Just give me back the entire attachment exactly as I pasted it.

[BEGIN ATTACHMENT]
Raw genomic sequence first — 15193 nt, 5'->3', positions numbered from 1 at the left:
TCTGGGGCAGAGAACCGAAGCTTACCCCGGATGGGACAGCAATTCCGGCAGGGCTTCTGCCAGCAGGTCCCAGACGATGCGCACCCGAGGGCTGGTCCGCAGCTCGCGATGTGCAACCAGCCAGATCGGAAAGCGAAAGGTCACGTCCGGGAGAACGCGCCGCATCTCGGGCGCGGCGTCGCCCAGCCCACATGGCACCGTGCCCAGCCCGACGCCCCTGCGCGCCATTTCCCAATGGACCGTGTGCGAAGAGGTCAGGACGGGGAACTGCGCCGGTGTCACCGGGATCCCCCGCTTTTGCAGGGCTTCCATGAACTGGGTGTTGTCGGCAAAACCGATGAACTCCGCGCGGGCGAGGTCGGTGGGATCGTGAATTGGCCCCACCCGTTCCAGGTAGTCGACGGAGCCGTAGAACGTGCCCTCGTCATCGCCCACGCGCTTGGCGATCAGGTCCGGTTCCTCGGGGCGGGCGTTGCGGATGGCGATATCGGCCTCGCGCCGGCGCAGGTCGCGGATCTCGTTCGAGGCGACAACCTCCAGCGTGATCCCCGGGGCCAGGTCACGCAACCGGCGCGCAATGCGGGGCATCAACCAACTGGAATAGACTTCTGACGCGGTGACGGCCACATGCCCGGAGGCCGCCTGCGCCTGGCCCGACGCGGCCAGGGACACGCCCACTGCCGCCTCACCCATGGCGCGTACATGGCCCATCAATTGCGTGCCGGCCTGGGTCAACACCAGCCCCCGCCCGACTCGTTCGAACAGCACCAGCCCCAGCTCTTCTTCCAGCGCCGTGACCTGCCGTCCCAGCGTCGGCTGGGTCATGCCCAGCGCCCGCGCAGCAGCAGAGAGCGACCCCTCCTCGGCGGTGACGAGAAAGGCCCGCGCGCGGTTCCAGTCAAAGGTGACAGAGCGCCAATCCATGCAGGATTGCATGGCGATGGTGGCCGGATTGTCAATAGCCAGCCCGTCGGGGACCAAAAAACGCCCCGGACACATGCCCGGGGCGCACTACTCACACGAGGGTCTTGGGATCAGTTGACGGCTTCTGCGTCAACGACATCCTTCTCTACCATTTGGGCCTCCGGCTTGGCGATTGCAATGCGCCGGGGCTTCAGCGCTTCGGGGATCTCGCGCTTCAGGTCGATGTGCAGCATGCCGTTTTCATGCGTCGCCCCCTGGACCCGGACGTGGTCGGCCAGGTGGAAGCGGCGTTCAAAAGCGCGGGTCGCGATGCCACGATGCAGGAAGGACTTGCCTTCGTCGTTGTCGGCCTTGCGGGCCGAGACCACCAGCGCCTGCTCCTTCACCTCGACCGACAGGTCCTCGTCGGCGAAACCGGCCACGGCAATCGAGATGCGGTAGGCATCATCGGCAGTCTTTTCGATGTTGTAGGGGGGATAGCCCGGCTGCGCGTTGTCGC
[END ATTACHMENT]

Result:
Raw genomic sequence first — 15193 nt, 5'->3', positions numbered from 1 at the left:
TCTGGGGCAGAGAACCGAAGCTTACCCCGGATGGGACAGCAATTCCGGCAGGGCTTCTGCCAGCAGGTCCCAGACGATGCGCACCCGAGGGCTGGTCCGCAGCTCGCGATGTGCAACCAGCCAGATCGGAAAGCGAAAGGTCACGTCCGGGAGAACGCGCCGCATCTCGGGCGCGGCGTCGCCCAGCCCACATGGCACCGTGCCCAGCCCGACGCCCCTGCGCGCCATTTCCCAATGGACCGTGTGCGAAGAGGTCAGGACGGGGAACTGCGCCGGTGTCACCGGGATCCCCCGCTTTTGCAGGGCTTCCATGAACTGGGTGTTGTCGGCAAAACCGATGAACTCCGCGCGGGCGAGGTCGGTGGGATCGTGAATTGGCCCCACCCGTTCCAGGTAGTCGACGGAGCCGTAGAACGTGCCCTCGTCATCGCCCACGCGCTTGGCGATCAGGTCCGGTTCCTCGGGGCGGGCGTTGCGGATGGCGATATCGGCCTCGCGCCGGCGCAGGTCGCGGATCTCGTTCGAGGCGACAACCTCCAGCGTGATCCCCGGGGCCAGGTCACGCAACCGGCGCGCAATGCGGGGCATCAACCAACTGGAATAGACTTCTGACGCGGTGACGGCCACATGCCCGGAGGCCGCCTGCGCCTGGCCCGACGCGGCCAGGGACACGCCCACTGCCGCCTCACCCATGGCGCGTACATGGCCCATCAATTGCGTGCCGGCCTGGGTCAACACCAGCCCCCGCCCGACTCGTTCGAACAGCACCAGCCCCAGCTCTTCTTCCAGCGCCGTGACCTGCCGTCCCAGCGTCGGCTGGGTCATGCCCAGCGCCCGCGCAGCAGCAGAGAGCGACCCCTCCTCGGCGGTGACGAGAAAGGCCCGCGCGCGGTTCCAGTCAAAGGTGACAGAGCGCCAATCCATGCAGGATTGCATGGCGATGGTGGCCGGATTGTCAATAGCCAGCCCGTCGGGGACCAAAAAACGCCCCGGACACATGCCCGGGGCGCACTACTCACACGAGGGTCTTGGGATCAGTTGACGGCTTCTGCGTCAACGACATCCTTCTCTACCATTTGGGCCTCCGGCTTGGCGATTGCAATGCGCCGGGGCTTCAGCGCTTCGGGGATCTCGCGCTTCAGGTCGATGTGCAGCATGCCGTTTTCATGCGTCGCCCCCTGGACCCGGACGTGGTCGGCCAGGTGGAAGCGGCGTTCAAAAGCGCGGGTCGCGATGCCACGATGCAGGAAGGACTTGCCTTCGTCGTTGTCGGCCTTGCGGGCCGAGACCACCAGCGCCTGCTCCTTCACCTCGACCGACAGGTCCTCGTCGGCGAAACCGGCCACGGCAATCGAGATGCGGTAGGCATCATCGGCAGTCTTTTCGATGTTGTAGGGGGGATAGCCCGGCTGCGCGTTGTCGC